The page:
FIVE: We believe in the principle of harmony, that accepting differences to achieve harmony is greater than excluding differences to achieve unity.
In other words, everyone in the world doesn’t have to be just like me. Life is rich and diverse, and excluding those who are “different” leads to separation and weakening.
It is a common military practice to “divide and conquer.” Say, for example, that you are outnumbered and “outgunned” by an opponent that is a coalition of different groups. Attack them when they are working together in harmony, and you may well be defeated. But if you can get them to split up, either by forcefully separating them by various strategies and tactics, or by getting them to fight amongst themselves, your chances of winning are much greater. Just look at military history and you can see how effectively this works.
But working together in harmony is more than just a military strategy. It applies to a tremendous variety of endeavors, and is in fact a fundamental part of the nature of a social species.
In music, the sound of a single instrument can be very beautiful indeed, yet most music is written to include harmony. Plays and movies are rarely created and performed entirely by one person. And how many paintings use only one color?
In science, combining and overlapping disciplines (you use math in biochemistry, and geology in archaeology) is commonplace. One of the greatest scientific discoveries of the 20th century was of the DNA double helix, a fundamental aspect of inheritance. It was postulated by Watson and Crick. Interestingly, Watson had a Ph.D. in zoology, but Crick had switched from physics to biochemistry. It is often believed that their mixture of knowledge from these varied fields was essential for their discovery.
And the need for an effective “mixture,” variety working in harmony, is touched on by many of the world’s religions. Christianity, in I Corinthians 12:14-15, says in the King James version “For the body is not one member, but many. If the foot shall say, Because I am not the hand, I am not of the body; is it therefore not of the body?” It continues in verse 20 “And now are they many members, yet but one body.” Hinduism/Jainism have the story of the blind men and the elephant. Each touched a different portion of the elephant’s body such as the ear or trunk, and thought that part constituted the whole of the elephant. Because they couldn’t accept their different perspectives, they fought against each other. (For more on this story, click HERE.)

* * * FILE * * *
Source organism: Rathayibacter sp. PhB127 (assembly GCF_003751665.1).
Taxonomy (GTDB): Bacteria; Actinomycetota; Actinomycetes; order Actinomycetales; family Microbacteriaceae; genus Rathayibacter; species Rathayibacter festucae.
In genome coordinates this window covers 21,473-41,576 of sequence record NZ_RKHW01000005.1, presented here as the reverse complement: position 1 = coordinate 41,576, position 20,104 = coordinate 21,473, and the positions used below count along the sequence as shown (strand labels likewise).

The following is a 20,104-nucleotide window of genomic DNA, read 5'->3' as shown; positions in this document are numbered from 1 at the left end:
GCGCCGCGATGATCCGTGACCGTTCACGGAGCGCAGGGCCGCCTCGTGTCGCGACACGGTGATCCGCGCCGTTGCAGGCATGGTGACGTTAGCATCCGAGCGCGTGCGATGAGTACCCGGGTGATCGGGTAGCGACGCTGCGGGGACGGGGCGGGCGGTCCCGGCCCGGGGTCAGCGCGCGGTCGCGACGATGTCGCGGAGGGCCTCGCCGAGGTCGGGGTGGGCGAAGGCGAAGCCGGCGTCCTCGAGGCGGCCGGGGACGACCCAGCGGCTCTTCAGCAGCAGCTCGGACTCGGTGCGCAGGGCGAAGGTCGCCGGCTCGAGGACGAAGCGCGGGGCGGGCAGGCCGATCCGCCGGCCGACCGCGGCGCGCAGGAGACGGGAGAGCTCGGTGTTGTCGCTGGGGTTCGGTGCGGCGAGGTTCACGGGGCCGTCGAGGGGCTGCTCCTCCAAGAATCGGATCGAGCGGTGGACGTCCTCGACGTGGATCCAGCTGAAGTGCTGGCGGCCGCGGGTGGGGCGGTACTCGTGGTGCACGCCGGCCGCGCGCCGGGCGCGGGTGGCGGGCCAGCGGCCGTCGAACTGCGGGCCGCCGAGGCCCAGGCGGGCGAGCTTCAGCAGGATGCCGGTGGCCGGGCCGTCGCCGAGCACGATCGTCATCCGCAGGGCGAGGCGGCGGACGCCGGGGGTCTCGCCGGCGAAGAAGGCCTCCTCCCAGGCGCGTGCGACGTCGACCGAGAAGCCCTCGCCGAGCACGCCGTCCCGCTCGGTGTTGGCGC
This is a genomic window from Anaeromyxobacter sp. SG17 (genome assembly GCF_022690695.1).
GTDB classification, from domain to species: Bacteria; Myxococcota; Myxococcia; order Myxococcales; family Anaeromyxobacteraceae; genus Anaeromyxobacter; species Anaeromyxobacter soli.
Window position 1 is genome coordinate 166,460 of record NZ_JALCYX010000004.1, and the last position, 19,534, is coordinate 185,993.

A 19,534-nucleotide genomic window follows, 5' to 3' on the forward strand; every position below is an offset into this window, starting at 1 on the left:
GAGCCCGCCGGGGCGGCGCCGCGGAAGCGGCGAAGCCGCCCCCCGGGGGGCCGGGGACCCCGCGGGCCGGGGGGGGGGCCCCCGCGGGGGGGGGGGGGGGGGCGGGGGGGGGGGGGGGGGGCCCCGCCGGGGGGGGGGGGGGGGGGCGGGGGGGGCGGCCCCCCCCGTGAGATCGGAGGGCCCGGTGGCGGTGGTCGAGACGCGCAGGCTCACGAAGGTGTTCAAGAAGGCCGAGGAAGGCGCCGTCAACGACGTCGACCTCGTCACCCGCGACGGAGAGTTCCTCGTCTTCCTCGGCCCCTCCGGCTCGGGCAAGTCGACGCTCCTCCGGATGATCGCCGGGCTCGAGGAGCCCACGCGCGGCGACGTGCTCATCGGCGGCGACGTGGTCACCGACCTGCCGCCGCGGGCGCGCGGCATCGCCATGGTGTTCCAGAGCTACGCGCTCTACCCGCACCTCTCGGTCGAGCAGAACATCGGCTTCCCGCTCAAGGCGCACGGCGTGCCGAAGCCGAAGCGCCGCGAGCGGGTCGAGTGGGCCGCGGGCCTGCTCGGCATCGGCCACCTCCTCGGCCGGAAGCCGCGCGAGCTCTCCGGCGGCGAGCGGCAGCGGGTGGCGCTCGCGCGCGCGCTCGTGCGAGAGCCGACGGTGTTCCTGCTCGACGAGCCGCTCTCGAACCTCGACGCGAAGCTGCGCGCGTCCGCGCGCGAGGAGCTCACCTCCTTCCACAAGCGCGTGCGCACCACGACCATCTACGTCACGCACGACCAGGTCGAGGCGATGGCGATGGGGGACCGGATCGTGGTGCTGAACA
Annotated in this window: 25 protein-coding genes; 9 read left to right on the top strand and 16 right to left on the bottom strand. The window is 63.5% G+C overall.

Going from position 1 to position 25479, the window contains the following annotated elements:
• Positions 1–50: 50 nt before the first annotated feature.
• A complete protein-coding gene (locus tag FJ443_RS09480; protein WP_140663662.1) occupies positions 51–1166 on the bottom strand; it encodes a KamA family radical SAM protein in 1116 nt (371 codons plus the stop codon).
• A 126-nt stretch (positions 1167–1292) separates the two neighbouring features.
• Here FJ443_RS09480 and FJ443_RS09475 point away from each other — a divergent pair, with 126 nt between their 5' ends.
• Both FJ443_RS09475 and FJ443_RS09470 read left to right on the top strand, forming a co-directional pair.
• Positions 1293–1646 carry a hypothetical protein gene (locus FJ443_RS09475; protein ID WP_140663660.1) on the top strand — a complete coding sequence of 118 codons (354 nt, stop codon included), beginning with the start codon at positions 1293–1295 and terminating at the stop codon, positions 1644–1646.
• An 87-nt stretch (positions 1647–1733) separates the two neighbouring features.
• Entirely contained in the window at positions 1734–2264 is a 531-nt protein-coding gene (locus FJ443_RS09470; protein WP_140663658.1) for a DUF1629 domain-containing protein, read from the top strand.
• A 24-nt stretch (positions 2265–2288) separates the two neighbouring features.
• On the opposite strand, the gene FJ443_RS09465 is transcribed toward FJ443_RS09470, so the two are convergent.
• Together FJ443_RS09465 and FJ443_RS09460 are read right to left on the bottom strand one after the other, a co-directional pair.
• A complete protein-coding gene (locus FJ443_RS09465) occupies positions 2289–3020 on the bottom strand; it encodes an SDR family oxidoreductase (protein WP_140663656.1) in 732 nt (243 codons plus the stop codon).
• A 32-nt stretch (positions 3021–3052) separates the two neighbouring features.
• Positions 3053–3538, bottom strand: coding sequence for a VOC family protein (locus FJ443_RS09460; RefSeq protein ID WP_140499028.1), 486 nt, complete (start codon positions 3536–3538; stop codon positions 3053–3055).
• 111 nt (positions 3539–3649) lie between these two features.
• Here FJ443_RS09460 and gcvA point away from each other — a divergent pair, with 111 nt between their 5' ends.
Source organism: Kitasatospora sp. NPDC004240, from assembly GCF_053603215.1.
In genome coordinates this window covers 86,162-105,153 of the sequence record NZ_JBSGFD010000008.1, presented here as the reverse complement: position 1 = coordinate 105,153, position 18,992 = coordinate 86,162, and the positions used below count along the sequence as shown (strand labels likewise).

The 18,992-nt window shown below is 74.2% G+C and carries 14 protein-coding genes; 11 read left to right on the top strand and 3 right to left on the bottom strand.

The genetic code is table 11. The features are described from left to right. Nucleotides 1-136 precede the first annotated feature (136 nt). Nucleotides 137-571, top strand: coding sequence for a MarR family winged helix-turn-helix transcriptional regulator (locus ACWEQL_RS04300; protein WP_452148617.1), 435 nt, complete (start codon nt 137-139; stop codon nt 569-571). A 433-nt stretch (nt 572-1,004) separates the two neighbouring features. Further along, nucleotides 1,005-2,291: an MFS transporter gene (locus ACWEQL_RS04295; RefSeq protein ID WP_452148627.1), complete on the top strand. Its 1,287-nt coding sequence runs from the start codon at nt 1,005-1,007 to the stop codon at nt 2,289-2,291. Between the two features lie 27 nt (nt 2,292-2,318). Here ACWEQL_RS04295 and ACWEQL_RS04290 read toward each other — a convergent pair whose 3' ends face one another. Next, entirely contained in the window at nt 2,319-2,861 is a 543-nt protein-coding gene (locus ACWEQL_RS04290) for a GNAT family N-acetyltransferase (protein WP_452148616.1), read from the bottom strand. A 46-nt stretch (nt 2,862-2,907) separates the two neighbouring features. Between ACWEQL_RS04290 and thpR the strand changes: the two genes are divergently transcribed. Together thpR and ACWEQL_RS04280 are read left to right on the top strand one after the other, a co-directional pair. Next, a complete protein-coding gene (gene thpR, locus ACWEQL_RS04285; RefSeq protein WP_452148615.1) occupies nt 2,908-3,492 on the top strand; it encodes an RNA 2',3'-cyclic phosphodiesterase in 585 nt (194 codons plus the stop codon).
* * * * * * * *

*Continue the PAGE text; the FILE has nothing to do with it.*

And the philosophy of Erisianism or Discordianism tells us that reality exists, but different people are looking at it through different windows on which have been painted different grids. What lines up on one person’s grid is outside the lines on another’s. And people often refuse to accept someone with a different point or view or way of seeing the world, excluding them and their viewpoint for the sake of unity. Click HERE for more. (We don’t include a direct link to the biblical chapter simply because the Bible is incredibly easy to find in the English-speaking world.)
And yet many, to achieve unity, will exclude those who are different. They may be rejected because of different ideology, sex, race, sexual preference, age--in other words, rejecting those things that are different to achieve unity can become prejudice and discrimination. This does not mean we're opposed to like-minded individuals forming their own groups. But it does mean we're against a free society excluding those who pose no threat but are simply "different."
Again, we are a social species. We need each other. And our differences enrich us.
(We do recognize that individuals often like to gather together with those of similar backgrounds and interests. Some groups are designed exclusively for those who have problems with substance abuse, for example. And it would serve little purpose for a model railroad club to be filled with members who did not like model railroads. This principle of harmony over unity should be interpreted as applying to an entire society, not necessarily to every group or enclave community within in it.)
Note: We use terms such as "e, em, emself, etc." These are genderless pronouns. Instead of "he" or "she," we use "e." Instead of "him" or "her," we use "em," and for "his" or her, we use "es." Instead of himself or herself, we use "emself." These terms are easy to say, and much less awkward than the alternative "h/she or "(s)he" forms sometimes used.